‘The Galway Gunman’ documentary on TG4

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A documentary on TG4 documentary tonight will focus on a teenager who left his native Galway City to enlist in the British Army in 1941.

Paddy Devlin was 17 when he went to Belfast to become a member of the Royal Ulster Rifles, serving in a glider battalion which fought on D-Day and in the invasion of Germany.

He saved the lives of many of his fellow soldiers after crossing the Rhine but was himself seriously wounded.

He was one of an estimated 67,000 southern Irishmen who joined up to fight Nazism during World War II.

He was a crack shot who became one of the best snipers in the Allied forces, and fought in the Battle of Normandy, the Battle of the Bulge and the Crossing of the Rhine operation.

Paddy was wounded by German machine fire in the Rhine battle while defending his comrades, but returned to service. After the war he joined the RAF and retired as a warrant officer after 28 years.

He settled in Moycullen and wrote a memoir of his wartime experiences, a valuable record of the experiences shared by tens of thousands of Irishmen.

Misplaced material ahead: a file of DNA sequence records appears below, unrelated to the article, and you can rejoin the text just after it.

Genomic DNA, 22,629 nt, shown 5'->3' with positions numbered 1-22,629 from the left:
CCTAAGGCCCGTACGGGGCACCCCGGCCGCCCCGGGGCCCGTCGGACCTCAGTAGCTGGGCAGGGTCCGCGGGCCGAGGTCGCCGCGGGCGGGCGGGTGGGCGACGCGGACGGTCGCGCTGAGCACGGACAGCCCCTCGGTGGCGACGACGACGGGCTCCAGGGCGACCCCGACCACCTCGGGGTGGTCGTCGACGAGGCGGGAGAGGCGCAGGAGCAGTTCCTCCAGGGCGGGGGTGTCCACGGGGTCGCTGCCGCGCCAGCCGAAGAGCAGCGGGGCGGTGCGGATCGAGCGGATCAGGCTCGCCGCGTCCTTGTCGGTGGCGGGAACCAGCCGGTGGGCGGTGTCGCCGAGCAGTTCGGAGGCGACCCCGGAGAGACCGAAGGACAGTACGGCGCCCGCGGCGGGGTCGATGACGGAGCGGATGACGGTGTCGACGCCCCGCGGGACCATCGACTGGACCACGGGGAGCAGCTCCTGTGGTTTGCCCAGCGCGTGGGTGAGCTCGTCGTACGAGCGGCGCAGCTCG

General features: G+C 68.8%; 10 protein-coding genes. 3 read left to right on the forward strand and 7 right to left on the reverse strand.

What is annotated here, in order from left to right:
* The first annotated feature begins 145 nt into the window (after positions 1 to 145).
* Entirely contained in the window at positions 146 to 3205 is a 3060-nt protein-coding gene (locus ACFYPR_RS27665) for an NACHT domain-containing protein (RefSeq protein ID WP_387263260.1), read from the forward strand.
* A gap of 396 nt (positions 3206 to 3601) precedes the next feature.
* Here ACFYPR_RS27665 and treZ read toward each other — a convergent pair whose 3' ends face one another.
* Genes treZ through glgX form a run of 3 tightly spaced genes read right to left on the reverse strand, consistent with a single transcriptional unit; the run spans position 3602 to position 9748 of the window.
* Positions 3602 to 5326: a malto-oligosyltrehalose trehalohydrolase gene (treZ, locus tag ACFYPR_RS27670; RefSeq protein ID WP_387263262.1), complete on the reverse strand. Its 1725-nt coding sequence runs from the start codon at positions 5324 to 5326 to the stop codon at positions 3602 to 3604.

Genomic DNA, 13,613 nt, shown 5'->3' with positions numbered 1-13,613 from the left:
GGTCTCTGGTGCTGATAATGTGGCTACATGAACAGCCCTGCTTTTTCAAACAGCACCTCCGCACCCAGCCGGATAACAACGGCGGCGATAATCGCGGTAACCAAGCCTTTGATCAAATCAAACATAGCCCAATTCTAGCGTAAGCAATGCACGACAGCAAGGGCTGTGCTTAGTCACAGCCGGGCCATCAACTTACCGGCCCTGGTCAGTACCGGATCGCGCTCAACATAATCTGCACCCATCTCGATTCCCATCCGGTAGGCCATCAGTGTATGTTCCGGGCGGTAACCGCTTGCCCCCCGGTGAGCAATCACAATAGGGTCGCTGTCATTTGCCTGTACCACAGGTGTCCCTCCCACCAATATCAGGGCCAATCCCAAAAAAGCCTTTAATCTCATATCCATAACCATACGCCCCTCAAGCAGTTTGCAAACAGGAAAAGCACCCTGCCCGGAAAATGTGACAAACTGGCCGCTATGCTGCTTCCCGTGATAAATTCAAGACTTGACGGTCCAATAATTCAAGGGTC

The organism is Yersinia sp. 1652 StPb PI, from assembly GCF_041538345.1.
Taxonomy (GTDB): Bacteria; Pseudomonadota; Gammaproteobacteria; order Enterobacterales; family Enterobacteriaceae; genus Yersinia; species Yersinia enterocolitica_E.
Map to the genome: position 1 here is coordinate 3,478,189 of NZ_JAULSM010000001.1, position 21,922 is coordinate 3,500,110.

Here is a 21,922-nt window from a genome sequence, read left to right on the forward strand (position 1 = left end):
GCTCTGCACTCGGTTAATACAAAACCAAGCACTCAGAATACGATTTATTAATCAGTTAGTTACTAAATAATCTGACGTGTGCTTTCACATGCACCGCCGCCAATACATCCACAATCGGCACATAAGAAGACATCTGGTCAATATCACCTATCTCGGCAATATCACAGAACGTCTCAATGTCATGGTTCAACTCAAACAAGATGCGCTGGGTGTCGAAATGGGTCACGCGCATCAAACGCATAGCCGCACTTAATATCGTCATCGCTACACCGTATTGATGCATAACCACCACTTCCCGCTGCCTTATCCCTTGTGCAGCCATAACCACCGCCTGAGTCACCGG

In the TG4 documentary at 9.30 on Wednesday night, Paddy’s niece Elayne Devlin explores why her uncle and nearly 70,000 other Irish men and women ignored Irish neutrality to fight for Britain in the war.

Elaine, an RTÉ journalist, explores why Paddy and so many others risked death in battle and hostility at home to fight as a soldier of the Crown.

Irish men and women who joined up to fight the Nazis were given a warm welcome in Britain during the war, but often found a cold house on their return home. It was a tale largely written out of Irish history for more than a half a century.

Their huge involvement in the Allied war effort was largely ignored, and tens of thousands of families did not speak about their families’ role in it.

A silence descended on Irish servicemen which only began to be lifted from the 90s onwards, when the conflict in the North was coming to an end.

It is only now that their heroic sacrifices in a struggle which claimed the lives of 5,000 Irishmen are being fully recognised.

Paddy Devlin, Gunnadóir na Gaillimhe, told through the experiences of one family, lifts the lid on that secret history at 9.30pm on Wednesday, 8 November.